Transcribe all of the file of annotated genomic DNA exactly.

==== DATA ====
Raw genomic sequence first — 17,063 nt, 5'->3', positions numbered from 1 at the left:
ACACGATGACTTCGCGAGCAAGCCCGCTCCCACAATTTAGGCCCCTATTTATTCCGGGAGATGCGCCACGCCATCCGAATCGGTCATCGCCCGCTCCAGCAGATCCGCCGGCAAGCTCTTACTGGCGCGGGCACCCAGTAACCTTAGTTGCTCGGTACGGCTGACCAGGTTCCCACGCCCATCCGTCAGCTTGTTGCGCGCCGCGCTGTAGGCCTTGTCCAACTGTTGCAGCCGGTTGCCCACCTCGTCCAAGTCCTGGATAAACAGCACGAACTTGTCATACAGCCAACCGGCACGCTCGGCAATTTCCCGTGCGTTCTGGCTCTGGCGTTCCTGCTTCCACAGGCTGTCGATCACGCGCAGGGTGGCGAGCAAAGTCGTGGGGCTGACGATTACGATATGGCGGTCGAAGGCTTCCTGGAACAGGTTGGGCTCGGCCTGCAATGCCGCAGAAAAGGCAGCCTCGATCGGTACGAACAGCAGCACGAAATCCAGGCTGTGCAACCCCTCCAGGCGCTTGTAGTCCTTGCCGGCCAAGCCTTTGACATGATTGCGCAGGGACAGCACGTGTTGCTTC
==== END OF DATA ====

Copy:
Raw genomic sequence first — 17,063 nt, 5'->3', positions numbered from 1 at the left:
ACACGATGACTTCGCGAGCAAGCCCGCTCCCACAATTTAGGCCCCTATTTATTCCGGGAGATGCGCCACGCCATCCGAATCGGTCATCGCCCGCTCCAGCAGATCCGCCGGCAAGCTCTTACTGGCGCGGGCACCCAGTAACCTTAGTTGCTCGGTACGGCTGACCAGGTTCCCACGCCCATCCGTCAGCTTGTTGCGCGCCGCGCTGTAGGCCTTGTCCAACTGTTGCAGCCGGTTGCCCACCTCGTCCAAGTCCTGGATAAACAGCACGAACTTGTCATACAGCCAACCGGCACGCTCGGCAATTTCCCGTGCGTTCTGGCTCTGGCGTTCCTGCTTCCACAGGCTGTCGATCACGCGCAGGGTGGCGAGCAAAGTCGTGGGGCTGACGATTACGATATGGCGGTCGAAGGCTTCCTGGAACAGGTTGGGCTCGGCCTGCAATGCCGCAGAAAAGGCAGCCTCGATCGGTACGAACAGCAGCACGAAATCCAGGCTGTGCAACCCCTCCAGGCGCTTGTAGTCCTTGCCGGCCAAGCCTTTGACATGATTGCGCAGGGACAGCACGTGTTGCTTC